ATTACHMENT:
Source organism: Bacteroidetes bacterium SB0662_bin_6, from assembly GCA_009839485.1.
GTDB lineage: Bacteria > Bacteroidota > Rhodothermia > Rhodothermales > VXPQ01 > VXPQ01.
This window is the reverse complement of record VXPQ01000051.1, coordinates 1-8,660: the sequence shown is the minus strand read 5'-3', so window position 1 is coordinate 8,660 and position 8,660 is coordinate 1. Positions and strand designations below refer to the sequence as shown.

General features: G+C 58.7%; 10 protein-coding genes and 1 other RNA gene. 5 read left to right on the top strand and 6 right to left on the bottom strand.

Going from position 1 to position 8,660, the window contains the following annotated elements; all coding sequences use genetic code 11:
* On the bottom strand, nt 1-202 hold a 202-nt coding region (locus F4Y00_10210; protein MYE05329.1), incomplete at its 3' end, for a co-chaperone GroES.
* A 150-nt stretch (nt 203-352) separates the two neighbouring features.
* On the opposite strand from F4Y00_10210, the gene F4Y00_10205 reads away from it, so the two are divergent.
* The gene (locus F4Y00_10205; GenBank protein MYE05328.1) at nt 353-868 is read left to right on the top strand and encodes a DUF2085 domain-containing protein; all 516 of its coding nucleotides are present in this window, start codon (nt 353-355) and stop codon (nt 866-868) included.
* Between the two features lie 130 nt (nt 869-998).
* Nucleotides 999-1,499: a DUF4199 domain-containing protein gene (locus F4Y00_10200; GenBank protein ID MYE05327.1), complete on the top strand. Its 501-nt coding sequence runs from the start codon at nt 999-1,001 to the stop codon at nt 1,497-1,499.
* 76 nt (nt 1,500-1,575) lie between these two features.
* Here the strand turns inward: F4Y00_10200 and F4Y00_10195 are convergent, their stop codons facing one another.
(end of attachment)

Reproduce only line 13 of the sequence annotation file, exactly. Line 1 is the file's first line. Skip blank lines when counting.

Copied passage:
* Here the strand turns inward: F4Y00_10200 and F4Y00_10195 are convergent, their stop codons facing one another.